So I’ve talked about how I have this habit of abandoning projects midway several times on this blog already. But this isn’t the case this time. I was doing my final round of final exams at school. Like ever. And now that I’m officially done with high school, I can come back on here and rave about books without any concerns.
And I’m here today with a review on the popular novel by Khaled Hosseini “The Kite Runner”.
A Thousand Splendid Suns probably was my first adult novel ever. I read it around April of last year and I loved it so much because I do clearly remember weeping non-stop over Part III. So when I managed to get my hands on the Kite Runner, which several of my friends had read and recommended, I was more than ready to devour it and love it. Sadly, though, I didn’t.
First of all, I have to say that I don’t even remember much about it. And I’m not the kind of person who forgets book content easily; if I do like a book, I’d be able to rant about it enough to someone regardless of how long ago I’ve read it. I only read this book mid-April and all the details seem to have found a way to fleet away from my memory.
Secondly comes something that I wasn’t too keen on back when I was reading a Thousand Splendid Suns but do keep an eye out for at the moment, which is writing style. Personally, I found Khaled Hosseini’s prose rather boring and many of the phrases he used felt a bit too stale for me. I’d just read the Lover’s Dictionary right before this one; even though Levithan’s book lacked a solid, unique, culture-exploring plot, it was written with magnificent style. So maybe I only felt this way about the Kite Runner because of this? I do doubt that though.
Let’s break this mean streak by talking about something I actually liked. I liked the scenery and setting and especially the kite running. I think there were two or three kite running scenes in the entire book and these are the ones that really gripped me. I just love reading about such activities and I loved how detailed those bits were and how he didn’t only focus on the kite but also what surrounded it from weather to sky to land. And even though I didn’t like the narrator at all, I loved the parts where he talked about his love for reading and his aspiration to become a writer.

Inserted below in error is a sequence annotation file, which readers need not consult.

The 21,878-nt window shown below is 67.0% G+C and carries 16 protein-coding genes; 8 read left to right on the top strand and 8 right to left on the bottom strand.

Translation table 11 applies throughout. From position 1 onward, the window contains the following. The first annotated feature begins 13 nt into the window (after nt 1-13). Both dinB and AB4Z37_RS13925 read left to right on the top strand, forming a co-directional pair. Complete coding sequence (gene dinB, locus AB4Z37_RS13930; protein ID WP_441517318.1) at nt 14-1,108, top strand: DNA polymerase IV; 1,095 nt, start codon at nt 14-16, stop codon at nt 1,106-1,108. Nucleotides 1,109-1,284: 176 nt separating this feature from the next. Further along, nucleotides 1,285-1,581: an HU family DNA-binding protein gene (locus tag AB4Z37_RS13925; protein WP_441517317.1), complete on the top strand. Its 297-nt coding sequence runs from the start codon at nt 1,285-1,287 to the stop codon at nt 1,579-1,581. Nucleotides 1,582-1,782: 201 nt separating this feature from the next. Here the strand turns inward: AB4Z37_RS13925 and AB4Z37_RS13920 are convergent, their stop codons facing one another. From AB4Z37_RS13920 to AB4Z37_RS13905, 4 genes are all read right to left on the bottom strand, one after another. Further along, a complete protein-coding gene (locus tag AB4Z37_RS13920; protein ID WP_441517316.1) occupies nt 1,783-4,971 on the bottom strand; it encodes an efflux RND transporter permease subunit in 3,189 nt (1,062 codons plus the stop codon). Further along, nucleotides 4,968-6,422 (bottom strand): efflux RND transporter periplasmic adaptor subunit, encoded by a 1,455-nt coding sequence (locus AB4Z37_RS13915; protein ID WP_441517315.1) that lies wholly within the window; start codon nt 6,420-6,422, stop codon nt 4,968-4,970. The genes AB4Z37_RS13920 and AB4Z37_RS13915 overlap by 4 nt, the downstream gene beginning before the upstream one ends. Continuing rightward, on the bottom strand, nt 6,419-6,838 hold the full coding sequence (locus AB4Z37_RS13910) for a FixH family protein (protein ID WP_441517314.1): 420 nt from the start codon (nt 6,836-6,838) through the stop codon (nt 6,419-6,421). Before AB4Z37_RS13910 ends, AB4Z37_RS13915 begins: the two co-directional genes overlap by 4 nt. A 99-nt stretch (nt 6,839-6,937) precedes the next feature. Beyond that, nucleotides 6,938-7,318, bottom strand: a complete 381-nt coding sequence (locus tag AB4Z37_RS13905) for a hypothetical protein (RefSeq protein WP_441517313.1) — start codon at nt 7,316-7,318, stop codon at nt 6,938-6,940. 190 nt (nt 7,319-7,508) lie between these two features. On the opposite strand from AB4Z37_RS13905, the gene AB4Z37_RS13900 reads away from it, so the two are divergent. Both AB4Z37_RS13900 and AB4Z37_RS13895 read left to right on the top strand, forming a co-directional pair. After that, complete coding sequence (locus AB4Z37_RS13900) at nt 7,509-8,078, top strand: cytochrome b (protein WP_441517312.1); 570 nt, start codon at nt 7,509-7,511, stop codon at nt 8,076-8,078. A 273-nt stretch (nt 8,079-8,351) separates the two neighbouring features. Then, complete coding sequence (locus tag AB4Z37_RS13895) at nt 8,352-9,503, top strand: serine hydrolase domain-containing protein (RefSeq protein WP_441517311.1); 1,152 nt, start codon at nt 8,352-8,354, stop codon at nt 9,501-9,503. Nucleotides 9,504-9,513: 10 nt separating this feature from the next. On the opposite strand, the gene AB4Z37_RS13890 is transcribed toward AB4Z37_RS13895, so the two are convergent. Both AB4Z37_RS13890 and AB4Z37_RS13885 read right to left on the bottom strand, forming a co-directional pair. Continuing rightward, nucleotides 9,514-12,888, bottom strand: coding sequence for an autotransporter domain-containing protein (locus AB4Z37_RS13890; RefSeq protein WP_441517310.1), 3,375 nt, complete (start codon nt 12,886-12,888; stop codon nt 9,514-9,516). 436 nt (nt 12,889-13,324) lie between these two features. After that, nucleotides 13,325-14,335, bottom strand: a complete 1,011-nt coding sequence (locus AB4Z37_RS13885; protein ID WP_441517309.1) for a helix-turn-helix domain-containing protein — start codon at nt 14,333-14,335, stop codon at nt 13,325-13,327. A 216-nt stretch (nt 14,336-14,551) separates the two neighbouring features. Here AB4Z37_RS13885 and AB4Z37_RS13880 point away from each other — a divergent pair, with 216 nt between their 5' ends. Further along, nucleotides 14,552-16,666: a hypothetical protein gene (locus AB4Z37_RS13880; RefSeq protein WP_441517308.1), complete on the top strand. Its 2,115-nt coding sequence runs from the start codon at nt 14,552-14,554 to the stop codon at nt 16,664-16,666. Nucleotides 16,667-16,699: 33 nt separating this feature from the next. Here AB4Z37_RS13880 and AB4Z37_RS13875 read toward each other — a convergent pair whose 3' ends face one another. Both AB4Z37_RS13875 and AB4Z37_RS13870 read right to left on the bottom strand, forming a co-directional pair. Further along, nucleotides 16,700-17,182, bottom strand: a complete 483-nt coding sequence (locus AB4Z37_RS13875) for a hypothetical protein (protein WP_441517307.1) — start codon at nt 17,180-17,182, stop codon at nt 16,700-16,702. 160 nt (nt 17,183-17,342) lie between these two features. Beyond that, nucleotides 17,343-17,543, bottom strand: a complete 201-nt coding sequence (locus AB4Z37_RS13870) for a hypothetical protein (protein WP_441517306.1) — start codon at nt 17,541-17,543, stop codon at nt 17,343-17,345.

But anyway. What perhaps bothered me the most was that I was unable to sympathise with any of the characters throughout the entire story no matter what kind of jeopardy the author placed them in. And I phrase it that way because it sometimes felt to me as though it was gore and tragedy just for the sake of gore and tragedy. For me, the events felt a bit too forced. You know how I saw it? I saw it as a series of unfortunate events put together, just to try and force some sort of emotion out of me. And the problem was that I could see the cracks between the different pieces taped together. I don’t know. I’m no expert and I know this is a book regarded with worldwide appreciation , but I just didn’t like it. I mean, this is a book that my friend who can’t bear the act of reading got through and actually admires and recommends. But it just didn’t suit me.
This is a book that I did finish in three days or less but after finishing I just felt bad. And then I got into a reading slump because it just bothered me. I don’t mean to slander this book or criticise anyone who likes it. I understand why some people may like it. My best friend swears by it. But it just wasn’t for me, for some reason.
And I guess that this is all I have to say about it. Hopefully, I’ll start reading again soon now that I’m done with school. I’m currently midway through the Catcher in the Rye. I hope everyone is having a time as great as I am, stacking their books for the summer and putting together their to-be-read and to-be-bought lists.
See you guys soon!
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